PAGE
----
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Hour 11. Images

As you've read, SVG efficiently handles vector artwork display and transmission. Luckily, many graphics you create can be displayed in a vector format. Any flat, graphic imagery, in fact, is best suited for SVG's vector format.

There will, however, be many situations wherein you will need to include photographic imagery within your artwork. Consider, for instance, a news network site, such as CNN.com. Although a large portion of their imagery is bold, colorful vector artwork, they also house several photographic images. Not being able to include photos on such a site would be somewhat preposterous.

Thankfully, SVG has a method of referencing and loading other image formats to accommodate designers' needs to include raster imagery. The image element, rather appropriately named, allows developers to reference external image files.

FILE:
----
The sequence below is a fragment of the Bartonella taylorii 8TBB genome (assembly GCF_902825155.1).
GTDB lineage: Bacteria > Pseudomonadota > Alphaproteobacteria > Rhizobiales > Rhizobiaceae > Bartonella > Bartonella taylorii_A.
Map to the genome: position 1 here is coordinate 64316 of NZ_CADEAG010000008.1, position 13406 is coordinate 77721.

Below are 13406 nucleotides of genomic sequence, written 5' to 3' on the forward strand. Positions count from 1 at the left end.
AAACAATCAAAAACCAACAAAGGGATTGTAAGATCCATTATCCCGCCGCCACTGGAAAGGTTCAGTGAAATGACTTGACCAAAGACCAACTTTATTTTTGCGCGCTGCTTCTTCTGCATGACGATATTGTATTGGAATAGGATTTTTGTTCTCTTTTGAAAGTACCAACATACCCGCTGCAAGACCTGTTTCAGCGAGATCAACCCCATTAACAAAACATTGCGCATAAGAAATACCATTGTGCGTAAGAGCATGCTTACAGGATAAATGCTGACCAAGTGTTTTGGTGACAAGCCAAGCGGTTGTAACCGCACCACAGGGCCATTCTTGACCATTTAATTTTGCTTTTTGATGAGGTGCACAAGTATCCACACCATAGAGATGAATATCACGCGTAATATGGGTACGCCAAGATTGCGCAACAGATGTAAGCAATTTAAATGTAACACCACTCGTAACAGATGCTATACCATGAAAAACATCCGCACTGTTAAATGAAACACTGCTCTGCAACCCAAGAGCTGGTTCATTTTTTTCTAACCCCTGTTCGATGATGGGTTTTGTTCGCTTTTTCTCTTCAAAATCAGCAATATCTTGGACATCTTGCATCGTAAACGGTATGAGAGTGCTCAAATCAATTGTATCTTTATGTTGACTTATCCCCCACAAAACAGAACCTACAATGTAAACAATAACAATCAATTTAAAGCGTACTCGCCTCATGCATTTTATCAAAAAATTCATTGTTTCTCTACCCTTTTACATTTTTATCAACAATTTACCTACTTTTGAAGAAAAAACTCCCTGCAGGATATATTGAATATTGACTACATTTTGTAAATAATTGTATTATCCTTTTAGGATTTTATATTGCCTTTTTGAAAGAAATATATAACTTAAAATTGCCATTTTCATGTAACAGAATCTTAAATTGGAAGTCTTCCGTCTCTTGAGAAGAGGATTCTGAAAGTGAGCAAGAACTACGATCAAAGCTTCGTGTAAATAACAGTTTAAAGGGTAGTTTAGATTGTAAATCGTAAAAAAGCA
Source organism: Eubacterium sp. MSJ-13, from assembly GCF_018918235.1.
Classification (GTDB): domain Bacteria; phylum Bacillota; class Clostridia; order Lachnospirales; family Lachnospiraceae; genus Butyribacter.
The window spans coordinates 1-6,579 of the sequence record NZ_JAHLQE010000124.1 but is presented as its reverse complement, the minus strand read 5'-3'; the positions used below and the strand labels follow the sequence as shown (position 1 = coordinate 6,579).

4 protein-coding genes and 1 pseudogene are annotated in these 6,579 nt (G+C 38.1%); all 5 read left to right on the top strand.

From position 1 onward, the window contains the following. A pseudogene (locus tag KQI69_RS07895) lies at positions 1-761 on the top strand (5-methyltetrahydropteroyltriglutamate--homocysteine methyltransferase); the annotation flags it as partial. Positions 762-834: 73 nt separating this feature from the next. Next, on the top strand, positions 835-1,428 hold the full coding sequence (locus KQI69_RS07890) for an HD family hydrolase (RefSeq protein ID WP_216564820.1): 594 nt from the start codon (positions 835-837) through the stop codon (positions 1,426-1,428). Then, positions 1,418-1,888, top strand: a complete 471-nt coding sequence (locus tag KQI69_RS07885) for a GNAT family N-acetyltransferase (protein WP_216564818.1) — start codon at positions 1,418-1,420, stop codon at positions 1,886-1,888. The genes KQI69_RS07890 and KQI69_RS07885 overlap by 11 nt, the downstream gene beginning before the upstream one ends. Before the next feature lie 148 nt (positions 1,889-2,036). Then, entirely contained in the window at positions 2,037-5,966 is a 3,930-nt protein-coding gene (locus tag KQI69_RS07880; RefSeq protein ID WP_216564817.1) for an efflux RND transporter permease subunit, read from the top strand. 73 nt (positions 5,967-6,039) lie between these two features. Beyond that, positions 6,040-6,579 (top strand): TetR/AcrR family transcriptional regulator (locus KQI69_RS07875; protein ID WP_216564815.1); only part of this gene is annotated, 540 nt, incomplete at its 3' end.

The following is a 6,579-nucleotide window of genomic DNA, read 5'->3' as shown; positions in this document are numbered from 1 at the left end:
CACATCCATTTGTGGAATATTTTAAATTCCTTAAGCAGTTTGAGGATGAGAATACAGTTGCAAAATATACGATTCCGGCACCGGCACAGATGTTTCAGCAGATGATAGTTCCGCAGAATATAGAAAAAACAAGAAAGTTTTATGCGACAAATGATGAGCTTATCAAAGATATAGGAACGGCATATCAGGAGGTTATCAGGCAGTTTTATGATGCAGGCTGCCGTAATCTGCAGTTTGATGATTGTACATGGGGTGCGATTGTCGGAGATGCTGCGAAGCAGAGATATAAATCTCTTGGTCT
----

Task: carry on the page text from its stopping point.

In this hour, you will learn the following:

  • The difference between raster and vector imagery

  • How to reference external images using the image element

  • Supported image formats

Once you've learned to incorporate external images into your SVG document, you will have finished learning the basics of creating static SVG content. The next group of chapters will introduce animation and interaction, but before you move on to such exciting matters, you should learn about the interesting possibilities external image inclusion offers.


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